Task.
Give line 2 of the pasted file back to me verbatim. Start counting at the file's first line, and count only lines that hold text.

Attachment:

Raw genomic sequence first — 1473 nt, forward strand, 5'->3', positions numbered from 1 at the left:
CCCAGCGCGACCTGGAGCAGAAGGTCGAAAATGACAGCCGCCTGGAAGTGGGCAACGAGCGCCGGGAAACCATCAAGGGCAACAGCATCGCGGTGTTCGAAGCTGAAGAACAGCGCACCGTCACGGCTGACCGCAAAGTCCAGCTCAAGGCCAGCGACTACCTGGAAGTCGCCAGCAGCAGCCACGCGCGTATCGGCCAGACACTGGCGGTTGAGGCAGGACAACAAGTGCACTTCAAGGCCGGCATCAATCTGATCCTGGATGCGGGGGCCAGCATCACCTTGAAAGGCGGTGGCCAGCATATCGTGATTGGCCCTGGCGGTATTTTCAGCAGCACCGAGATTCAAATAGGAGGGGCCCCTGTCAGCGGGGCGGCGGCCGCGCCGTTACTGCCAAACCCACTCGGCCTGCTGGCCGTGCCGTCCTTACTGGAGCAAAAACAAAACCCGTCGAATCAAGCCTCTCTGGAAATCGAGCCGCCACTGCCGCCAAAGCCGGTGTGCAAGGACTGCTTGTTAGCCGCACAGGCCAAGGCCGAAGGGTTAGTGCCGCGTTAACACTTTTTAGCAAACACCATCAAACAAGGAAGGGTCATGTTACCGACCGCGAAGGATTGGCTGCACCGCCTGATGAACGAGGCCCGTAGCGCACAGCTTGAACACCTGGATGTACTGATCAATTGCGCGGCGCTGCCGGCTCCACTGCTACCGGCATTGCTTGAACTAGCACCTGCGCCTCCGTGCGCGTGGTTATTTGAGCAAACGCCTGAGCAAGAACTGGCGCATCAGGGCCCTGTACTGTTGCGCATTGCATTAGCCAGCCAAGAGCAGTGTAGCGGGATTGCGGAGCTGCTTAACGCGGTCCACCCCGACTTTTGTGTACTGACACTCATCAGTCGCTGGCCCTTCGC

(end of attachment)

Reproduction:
CCCAGCGCGACCTGGAGCAGAAGGTCGAAAATGACAGCCGCCTGGAAGTGGGCAACGAGCGCCGGGAAACCATCAAGGGCAACAGCATCGCGGTGTTCGAAGCTGAAGAACAGCGCACCGTCACGGCTGACCGCAAAGTCCAGCTCAAGGCCAGCGACTACCTGGAAGTCGCCAGCAGCAGCCACGCGCGTATCGGCCAGACACTGGCGGTTGAGGCAGGACAACAAGTGCACTTCAAGGCCGGCATCAATCTGATCCTGGATGCGGGGGCCAGCATCACCTTGAAAGGCGGTGGCCAGCATATCGTGATTGGCCCTGGCGGTATTTTCAGCAGCACCGAGATTCAAATAGGAGGGGCCCCTGTCAGCGGGGCGGCGGCCGCGCCGTTACTGCCAAACCCACTCGGCCTGCTGGCCGTGCCGTCCTTACTGGAGCAAAAACAAAACCCGTCGAATCAAGCCTCTCTGGAAATCGAGCCGCCACTGCCGCCAAAGCCGGTGTGCAAGGACTGCTTGTTAGCCGCACAGGCCAAGGCCGAAGGGTTAGTGCCGCGTTAACACTTTTTAGCAAACACCATCAAACAAGGAAGGGTCATGTTACCGACCGCGAAGGATTGGCTGCACCGCCTGATGAACGAGGCCCGTAGCGCACAGCTTGAACACCTGGATGTACTGATCAATTGCGCGGCGCTGCCGGCTCCACTGCTACCGGCATTGCTTGAACTAGCACCTGCGCCTCCGTGCGCGTGGTTATTTGAGCAAACGCCTGAGCAAGAACTGGCGCATCAGGGCCCTGTACTGTTGCGCATTGCATTAGCCAGCCAAGAGCAGTGTAGCGGGATTGCGGAGCTGCTTAACGCGGTCCACCCCGACTTTTGTGTACTGACACTCATCAGTCGCTGGCCCTTCGC